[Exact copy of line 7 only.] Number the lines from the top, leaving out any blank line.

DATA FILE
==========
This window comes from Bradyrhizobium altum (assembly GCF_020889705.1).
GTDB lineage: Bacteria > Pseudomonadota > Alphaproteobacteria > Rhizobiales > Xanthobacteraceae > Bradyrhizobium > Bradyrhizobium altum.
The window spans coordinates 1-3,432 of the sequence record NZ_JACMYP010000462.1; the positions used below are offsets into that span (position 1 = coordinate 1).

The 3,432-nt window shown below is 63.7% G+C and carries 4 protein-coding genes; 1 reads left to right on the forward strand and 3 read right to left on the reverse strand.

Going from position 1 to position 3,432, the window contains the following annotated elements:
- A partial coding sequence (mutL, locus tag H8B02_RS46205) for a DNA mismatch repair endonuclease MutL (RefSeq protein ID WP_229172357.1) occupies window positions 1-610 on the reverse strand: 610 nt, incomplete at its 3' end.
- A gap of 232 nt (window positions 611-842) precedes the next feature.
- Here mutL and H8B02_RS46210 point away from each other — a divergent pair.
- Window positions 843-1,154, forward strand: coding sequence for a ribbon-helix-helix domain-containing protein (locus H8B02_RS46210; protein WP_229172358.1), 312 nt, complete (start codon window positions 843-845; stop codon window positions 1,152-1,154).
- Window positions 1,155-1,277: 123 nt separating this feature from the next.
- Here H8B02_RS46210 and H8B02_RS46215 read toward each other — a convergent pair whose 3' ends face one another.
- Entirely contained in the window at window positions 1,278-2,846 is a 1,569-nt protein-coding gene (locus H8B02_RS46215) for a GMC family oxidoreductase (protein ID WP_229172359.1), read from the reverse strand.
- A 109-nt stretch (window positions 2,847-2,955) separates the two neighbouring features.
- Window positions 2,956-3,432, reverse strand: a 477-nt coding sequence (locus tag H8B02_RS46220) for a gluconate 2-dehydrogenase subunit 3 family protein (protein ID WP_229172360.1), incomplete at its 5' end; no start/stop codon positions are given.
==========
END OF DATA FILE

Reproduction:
- A gap of 232 nt (window positions 611-842) precedes the next feature.